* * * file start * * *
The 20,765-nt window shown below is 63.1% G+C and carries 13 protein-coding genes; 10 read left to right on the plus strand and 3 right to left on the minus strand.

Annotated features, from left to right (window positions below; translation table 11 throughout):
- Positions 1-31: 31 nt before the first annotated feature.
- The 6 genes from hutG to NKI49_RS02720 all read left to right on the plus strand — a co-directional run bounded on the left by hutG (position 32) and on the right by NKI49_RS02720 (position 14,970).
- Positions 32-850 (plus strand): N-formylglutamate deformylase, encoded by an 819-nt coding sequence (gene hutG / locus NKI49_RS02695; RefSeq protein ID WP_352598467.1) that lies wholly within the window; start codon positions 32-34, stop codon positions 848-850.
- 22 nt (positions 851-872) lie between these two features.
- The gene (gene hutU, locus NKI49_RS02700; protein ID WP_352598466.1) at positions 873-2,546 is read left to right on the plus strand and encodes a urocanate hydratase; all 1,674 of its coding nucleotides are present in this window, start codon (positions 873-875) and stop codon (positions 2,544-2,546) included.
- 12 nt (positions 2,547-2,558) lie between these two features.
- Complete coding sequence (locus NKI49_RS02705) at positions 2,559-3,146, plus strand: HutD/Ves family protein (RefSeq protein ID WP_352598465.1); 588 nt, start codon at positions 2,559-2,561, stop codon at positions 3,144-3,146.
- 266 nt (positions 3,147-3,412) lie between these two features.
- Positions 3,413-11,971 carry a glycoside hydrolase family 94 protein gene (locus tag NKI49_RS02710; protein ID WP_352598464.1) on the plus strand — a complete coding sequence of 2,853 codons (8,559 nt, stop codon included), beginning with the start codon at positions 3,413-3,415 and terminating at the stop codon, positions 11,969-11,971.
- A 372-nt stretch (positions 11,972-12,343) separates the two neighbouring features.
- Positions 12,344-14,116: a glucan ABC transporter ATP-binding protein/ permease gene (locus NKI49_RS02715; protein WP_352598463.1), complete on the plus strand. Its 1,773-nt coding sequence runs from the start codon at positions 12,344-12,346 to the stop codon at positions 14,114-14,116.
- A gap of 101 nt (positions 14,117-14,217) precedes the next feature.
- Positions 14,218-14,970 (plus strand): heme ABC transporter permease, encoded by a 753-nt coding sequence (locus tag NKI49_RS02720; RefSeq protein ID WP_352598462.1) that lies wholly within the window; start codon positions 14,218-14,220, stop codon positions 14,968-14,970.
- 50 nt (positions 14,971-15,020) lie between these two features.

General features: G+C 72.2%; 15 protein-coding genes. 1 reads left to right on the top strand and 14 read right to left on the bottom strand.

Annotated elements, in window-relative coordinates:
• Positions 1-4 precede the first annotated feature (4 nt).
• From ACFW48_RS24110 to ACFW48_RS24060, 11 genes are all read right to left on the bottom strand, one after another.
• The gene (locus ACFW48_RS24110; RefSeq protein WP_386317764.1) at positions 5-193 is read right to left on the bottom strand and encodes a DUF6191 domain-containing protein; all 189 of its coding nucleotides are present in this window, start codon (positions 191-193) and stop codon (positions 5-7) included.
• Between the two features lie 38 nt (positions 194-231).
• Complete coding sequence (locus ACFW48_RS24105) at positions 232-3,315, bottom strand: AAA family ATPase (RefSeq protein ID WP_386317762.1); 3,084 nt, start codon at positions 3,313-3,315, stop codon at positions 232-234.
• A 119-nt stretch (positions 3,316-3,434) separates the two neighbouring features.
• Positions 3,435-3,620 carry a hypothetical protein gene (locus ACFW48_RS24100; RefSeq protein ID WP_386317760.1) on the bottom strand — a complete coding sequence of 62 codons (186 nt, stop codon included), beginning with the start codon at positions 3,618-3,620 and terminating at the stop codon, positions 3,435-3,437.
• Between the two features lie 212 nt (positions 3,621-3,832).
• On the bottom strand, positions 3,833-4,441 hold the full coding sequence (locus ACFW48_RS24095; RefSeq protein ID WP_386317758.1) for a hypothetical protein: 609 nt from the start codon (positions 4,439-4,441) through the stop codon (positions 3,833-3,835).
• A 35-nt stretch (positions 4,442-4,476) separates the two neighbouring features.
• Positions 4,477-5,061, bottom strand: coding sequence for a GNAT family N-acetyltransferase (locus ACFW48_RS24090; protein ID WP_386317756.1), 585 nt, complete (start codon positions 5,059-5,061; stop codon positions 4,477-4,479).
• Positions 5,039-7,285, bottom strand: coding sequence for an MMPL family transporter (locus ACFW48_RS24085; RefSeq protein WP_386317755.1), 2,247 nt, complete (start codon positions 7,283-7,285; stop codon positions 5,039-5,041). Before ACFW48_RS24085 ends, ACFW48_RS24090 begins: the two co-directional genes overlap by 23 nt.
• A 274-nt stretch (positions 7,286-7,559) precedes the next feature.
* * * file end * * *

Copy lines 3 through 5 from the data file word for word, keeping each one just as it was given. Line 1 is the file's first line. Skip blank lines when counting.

- Positions 1-31: 31 nt before the first annotated feature.
- The 6 genes from hutG to NKI49_RS02720 all read left to right on the plus strand — a co-directional run bounded on the left by hutG (position 32) and on the right by NKI49_RS02720 (position 14,970).
- Positions 32-850 (plus strand): N-formylglutamate deformylase, encoded by an 819-nt coding sequence (gene hutG / locus NKI49_RS02695; RefSeq protein ID WP_352598467.1) that lies wholly within the window; start codon positions 32-34, stop codon positions 848-850.